Sending in the heavies post-“top kill” is Louisiana Governor Bobby Jindal. Bayou Buzz reports tripling requests for funding after “top kill” failed. “I call on BP to immediately invest $1 billion to protect marshes, wetlands and estuaries across the region. Half of that money should go to short-term projects that can bolster the protection of the Louisiana coast within the next 30-90 days. The other half can be divided up among Gulf Coast states based on the immediate threat posed by oil spewing from the well.”
This is on the back of a carefully worded, referenced letter to Frank Hernandez, BP America Inc’s V.P. Government & Public Affairs [on 28/5/10 – pre top kill failing]:
“Commercial fisheries in Louisiana bring over $275 million worth of seafood annually to Louisiana docks according to National Marine Fisheries Services (NMFS) data. Along with the commercial sector of the industry, the recreational fishing industry also will be impacted severely. Louisiana anglers generate approximately $1 billion in retail sales related to recreational fishing activity every year. An estimated 4.1 million recreational saltwater fishing trips are initiated from marinas in the impacted area annually. Preliminary indications based on license sales and data from the Louisiana Department of Wildlife and Fisheries (LDWF) indicate that approximately 6,127 commercial fisherman, 4,238 vessel owners, 645 wholesale/retail dealers, 420 charter captains, 107 marinas and 1,200 oyster lease holders managing 358,740 acres of leased water bottoms and 1,047,074 acres of state managed public seed grounds will be directly impacted.
When combined with other economic outputs, these industries generate a total economic effect of nearly $4 billion annually. With oil contaminating the Gulf’s coastal marshes and estuaries, LDWF, in coordination with the Louisiana Department of Health & Hospitals (DHH), has been forced to close recreational and commercial fishing in most of the area east of the Mississippi River since Friday, April 30, 2010. As a result, the fishing industry in the parishes of Plaquemines, St. Bernard, Terrebonne, Lafourche and St. Tammany have begun to feel severe impacts. This area produces roughly 20 percent of Louisiana’s annual seafood harvest, which is valued in the millions of dollars. With the continued migration of large volumes of oil across the Louisiana coast, other parishes are feeling the effects as well. Commercial fishermen, vessel owners, wholesale/retail seafood dealers and related commercial establishments across the coastal parishes are already suffering decreased re! venues due to area closures necessitated by the spill.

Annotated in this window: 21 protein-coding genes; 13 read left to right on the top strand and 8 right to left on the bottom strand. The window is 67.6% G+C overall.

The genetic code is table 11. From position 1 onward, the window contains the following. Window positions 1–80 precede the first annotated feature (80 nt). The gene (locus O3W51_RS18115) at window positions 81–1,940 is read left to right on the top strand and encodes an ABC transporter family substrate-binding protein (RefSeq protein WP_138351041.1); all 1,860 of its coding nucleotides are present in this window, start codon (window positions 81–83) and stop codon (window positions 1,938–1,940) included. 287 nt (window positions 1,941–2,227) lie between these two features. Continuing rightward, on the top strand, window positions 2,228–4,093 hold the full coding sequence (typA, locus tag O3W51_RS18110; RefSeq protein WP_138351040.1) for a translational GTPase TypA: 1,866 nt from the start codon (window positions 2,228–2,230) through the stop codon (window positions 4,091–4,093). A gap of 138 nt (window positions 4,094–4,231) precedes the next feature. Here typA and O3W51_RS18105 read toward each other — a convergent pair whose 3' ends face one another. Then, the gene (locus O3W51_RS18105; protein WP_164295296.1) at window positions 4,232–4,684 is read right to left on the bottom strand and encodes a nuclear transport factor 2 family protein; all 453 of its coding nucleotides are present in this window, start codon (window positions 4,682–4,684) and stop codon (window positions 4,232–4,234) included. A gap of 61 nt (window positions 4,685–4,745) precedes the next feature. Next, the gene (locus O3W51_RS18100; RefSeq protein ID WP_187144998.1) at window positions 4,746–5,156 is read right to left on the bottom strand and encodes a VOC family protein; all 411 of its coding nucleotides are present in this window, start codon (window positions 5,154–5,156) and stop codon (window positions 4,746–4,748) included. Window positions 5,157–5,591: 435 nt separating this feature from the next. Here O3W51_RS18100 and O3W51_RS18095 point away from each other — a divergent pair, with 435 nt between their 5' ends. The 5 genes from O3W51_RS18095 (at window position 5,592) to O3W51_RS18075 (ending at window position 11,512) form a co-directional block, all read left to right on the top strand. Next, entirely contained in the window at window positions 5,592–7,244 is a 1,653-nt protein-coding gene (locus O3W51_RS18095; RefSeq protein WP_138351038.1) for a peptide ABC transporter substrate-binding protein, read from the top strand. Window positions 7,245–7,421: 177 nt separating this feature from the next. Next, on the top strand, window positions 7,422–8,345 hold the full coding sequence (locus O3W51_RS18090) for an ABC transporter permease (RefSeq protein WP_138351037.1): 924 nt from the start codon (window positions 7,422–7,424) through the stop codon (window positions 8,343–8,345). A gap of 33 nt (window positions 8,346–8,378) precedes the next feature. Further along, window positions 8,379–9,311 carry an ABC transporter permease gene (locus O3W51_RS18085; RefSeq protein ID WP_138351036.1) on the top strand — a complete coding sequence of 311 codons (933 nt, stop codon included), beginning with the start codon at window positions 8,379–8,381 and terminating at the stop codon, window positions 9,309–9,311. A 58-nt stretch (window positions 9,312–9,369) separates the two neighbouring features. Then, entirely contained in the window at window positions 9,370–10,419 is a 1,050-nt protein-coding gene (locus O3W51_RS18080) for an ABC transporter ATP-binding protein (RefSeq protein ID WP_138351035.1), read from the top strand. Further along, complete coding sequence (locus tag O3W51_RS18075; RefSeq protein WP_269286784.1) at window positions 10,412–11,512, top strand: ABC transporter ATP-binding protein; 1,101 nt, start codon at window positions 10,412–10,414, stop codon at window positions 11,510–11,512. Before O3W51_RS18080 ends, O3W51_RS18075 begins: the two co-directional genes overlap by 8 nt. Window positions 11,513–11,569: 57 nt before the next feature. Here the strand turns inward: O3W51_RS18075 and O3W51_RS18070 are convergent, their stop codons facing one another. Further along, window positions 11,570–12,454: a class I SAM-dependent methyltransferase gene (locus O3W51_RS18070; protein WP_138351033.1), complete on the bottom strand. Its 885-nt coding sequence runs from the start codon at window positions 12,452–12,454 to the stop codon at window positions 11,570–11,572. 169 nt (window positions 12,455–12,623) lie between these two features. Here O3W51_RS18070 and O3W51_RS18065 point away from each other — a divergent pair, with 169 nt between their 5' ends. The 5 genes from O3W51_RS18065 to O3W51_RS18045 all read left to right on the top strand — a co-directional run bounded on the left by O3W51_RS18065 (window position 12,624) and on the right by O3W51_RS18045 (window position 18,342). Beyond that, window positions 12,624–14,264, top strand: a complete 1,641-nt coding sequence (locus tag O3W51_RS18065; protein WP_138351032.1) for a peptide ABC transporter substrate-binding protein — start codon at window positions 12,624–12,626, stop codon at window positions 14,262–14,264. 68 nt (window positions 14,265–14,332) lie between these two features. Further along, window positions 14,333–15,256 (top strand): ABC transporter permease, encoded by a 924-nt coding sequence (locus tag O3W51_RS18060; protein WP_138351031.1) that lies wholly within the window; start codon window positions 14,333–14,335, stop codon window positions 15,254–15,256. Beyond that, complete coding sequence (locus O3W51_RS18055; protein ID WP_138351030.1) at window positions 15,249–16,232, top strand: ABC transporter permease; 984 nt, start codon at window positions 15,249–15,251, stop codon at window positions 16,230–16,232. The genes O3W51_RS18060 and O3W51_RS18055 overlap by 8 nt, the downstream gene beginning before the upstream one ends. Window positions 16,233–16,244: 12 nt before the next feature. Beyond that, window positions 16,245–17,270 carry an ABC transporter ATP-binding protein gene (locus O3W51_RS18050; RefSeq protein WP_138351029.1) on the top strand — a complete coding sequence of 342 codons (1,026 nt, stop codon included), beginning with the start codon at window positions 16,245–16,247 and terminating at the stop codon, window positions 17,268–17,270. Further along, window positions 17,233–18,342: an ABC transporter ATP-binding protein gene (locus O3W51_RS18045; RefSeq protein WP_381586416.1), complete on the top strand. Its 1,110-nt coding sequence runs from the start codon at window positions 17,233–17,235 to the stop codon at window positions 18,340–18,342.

Economic forecasts currently predict that possible job losses related to this incident will be in the thousands; more than 12,000 jobs might be lost. Given the uncertainties and the potentially devastating impact on an already weakened job market, it is vital that the state prepare for reasonably anticipated scenarios.
In order to provide a swift and ameliorative response for the individuals and businesses greatly impacted by this disaster, as well as to address the long-term impacts, the State of Louisiana is formally requesting that BP establish a fund to address a variety of specific needs regarding business and community impact mitigation. The State requests that in this first phase, BP make available an initial $300 million in the fund.”